U.S. Rep. Gwen Moore, who sits on a committee seeking Donald Trump’s tax returns, is confident the Dem-dominated House will impeach the president.
“Are people like my senator, (GOP) Sen. Ron Johnson, going to vote to stand up this democracy or are they going to vote to protect Donald Trump when it comes time to remove him?” the Milwaukee Dem told an Oct. 23 WisPolitics.com DC breakfast, referring to the Senate trial that would follow impeachment. “Because we are going to impeach him. I can assure you of that.”
Moore said Trump has conducted a large number of impeachable offenses. She said had the president not dropped his plans to host the G7 Summit at his own golf resort in Florida, “That would’ve been impeachment article number 50.”
The Milwaukee Dem said her impeachment role and the role of the House Ways and Means Committee, on which she sits, is to obtain and investigate the tax returns of the president.
Trump has so far been unwilling to relinquish his returns. But she said statutes say “the president shall provide” tax returns to Congress upon request. And since Trump has challenged any efforts to obtain them in court, Moore quipped: “When they started fighting, I’m ashamed to say I looked up the word ‘shall.’”
Section 6103 of the federal tax code states the chairman of the House Ways and Means Committee may request the Internal Revenue Service to send over the tax returns of any individual.The provision directs to the Treasury secretary to comply with the request, and the committee must keep the contents of the returns confidential.
Moore said it will ultimately be up to the courts’ interpretation of the word “shall” on whether or not the committee gets to see Trump’s tax returns.
“There are criminal elements that really I think prevent the president from being upfront [with his tax returns],” Moore said. “He’s gonna fight that until we actually go and send some sort of law enforcement in there to get the tax returns.”
Moore also said she has recommended the national party invest much more heavily in getting out voters in Milwaukee for the 2020 general election.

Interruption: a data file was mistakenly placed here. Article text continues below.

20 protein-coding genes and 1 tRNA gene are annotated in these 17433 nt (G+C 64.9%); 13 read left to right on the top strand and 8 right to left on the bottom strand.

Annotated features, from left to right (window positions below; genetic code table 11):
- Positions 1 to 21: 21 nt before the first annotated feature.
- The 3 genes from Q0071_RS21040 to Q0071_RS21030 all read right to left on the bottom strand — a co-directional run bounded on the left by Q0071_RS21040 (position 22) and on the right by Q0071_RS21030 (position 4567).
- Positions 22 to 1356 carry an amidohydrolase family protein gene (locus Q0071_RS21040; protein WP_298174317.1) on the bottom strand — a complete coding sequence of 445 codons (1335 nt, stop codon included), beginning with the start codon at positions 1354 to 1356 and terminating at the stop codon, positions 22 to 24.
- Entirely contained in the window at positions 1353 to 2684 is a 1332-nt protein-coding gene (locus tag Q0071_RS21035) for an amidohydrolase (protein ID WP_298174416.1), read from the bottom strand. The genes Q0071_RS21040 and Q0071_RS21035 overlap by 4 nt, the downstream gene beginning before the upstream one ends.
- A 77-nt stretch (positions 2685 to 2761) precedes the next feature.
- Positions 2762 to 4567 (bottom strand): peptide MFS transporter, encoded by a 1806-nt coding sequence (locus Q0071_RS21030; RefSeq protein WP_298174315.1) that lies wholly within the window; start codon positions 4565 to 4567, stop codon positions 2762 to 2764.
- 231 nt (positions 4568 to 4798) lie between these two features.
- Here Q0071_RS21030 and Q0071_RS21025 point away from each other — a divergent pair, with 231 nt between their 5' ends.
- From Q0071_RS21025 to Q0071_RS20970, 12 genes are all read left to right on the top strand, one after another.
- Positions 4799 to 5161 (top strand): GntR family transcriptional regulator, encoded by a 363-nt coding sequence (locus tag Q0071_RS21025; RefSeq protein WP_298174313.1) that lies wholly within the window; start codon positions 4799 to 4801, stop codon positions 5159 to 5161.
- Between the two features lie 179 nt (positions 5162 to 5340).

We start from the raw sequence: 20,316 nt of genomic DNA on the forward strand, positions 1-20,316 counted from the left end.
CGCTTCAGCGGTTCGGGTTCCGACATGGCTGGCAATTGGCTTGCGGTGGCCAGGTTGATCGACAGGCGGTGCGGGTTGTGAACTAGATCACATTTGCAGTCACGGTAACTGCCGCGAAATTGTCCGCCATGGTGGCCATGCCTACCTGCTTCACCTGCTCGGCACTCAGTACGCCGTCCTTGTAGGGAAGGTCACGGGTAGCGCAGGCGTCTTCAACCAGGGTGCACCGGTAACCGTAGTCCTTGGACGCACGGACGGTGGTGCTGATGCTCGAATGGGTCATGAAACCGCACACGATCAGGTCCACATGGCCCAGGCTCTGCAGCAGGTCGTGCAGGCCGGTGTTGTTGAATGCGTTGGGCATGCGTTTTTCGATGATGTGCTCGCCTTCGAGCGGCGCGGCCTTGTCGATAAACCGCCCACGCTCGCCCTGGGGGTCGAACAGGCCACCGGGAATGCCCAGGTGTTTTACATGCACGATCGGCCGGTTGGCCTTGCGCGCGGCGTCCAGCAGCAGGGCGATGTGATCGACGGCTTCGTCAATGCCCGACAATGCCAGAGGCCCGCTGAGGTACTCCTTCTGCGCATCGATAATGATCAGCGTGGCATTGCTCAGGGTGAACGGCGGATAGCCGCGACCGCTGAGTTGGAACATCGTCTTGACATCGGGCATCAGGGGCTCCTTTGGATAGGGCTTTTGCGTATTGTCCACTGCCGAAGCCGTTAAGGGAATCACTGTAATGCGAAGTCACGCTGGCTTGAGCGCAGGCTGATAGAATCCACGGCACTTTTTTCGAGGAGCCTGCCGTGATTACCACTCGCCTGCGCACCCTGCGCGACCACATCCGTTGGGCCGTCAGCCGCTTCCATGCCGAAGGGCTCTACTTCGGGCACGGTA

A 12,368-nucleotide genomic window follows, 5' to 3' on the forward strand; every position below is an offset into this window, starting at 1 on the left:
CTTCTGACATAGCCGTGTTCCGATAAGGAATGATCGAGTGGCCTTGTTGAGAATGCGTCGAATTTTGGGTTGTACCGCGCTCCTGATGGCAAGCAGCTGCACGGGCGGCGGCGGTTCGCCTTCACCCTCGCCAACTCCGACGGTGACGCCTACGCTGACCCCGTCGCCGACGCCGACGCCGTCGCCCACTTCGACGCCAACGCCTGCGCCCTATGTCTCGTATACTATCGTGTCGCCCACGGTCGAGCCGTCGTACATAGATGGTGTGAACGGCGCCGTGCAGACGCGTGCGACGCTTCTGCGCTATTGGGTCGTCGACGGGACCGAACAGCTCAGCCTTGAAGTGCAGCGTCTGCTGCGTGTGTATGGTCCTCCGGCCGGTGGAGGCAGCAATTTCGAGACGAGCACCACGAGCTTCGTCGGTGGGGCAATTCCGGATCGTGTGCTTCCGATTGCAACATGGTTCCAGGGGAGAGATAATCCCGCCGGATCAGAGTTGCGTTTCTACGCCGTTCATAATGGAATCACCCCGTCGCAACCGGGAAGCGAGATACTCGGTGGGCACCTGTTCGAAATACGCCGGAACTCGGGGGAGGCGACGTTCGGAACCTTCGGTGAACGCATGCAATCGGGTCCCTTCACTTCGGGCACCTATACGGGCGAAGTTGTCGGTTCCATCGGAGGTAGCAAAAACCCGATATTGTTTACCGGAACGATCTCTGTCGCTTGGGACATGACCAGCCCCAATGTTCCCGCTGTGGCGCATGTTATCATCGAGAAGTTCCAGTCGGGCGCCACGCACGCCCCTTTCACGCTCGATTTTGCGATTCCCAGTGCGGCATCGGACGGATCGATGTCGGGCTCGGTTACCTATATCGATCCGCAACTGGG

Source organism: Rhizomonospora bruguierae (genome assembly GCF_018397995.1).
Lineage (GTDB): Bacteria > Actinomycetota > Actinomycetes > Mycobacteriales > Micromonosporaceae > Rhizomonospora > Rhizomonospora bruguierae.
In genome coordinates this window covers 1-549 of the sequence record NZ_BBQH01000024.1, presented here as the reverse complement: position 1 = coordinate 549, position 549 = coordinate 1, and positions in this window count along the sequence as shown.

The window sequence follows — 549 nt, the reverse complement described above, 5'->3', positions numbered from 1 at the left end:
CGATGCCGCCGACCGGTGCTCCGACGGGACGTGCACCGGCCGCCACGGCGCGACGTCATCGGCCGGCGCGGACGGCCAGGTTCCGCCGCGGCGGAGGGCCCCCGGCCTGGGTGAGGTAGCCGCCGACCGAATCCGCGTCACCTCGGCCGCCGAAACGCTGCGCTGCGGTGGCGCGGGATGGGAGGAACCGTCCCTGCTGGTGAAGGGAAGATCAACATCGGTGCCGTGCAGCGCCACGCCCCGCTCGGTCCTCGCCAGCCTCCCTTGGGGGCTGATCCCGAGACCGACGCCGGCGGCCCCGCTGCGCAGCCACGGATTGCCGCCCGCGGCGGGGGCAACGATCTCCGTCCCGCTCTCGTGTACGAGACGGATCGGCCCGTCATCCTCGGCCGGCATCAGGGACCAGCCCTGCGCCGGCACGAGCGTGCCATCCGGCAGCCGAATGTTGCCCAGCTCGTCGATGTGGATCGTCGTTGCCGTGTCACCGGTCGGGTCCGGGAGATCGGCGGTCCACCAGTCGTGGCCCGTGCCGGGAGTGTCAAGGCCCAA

“Black people need to be asked to vote,” Moore said. “You have to treat them like you respect them, and I think now that’s what’s happening.”
She said she “was caught flat-footed” in the 2016 presidential election, because the party didn’t put as much effort in the city as she assumed it would.
Then-GOP candidate Trump beat Dem Hillary Clinton in Wisconsin by 22,748 votes. Along with Clinton’s 2016 performance dropping off in rural areas compared to past Dems, she received 39,260 fewer votes in Milwaukee County than to Barack Obama in 2012.
Moore said she had a door-to-door strategy to bring out Milwaukee voters in 2016, but she didn’t have the finances to pull it off.
“All it costs is a little money and some effort,” Moore said. “And I’m telling you there is nothing more inspiring to voters than for their neighbors to knock on the door and say ‘Come out and vote.’”
Joe Solmonese, chief executive officer of the 2020 Democratic National Convention in Milwaukee, joined Moore in saying the DNC plans to invest heavily in the state this round.
Solmonese said Dems’ messaging will be targeted in a way that could help pick up contentious seats in the state Legislature. He said local lawmakers told him the 2020 election in Wisconsin will also be about control of the Legislature and not solely about the president, and that national Dems’ efforts must reflect this.
He said he doesn’t know exactly how many people the party will put in each district when organizing for 2020. But he said the DNC is working with state politicians and activists to invest where resources can make the biggest impact.
“We take as our guiding principle the needs that are going to be there after we leave in July,” Solmonese said.
Listen to the DC breakfast: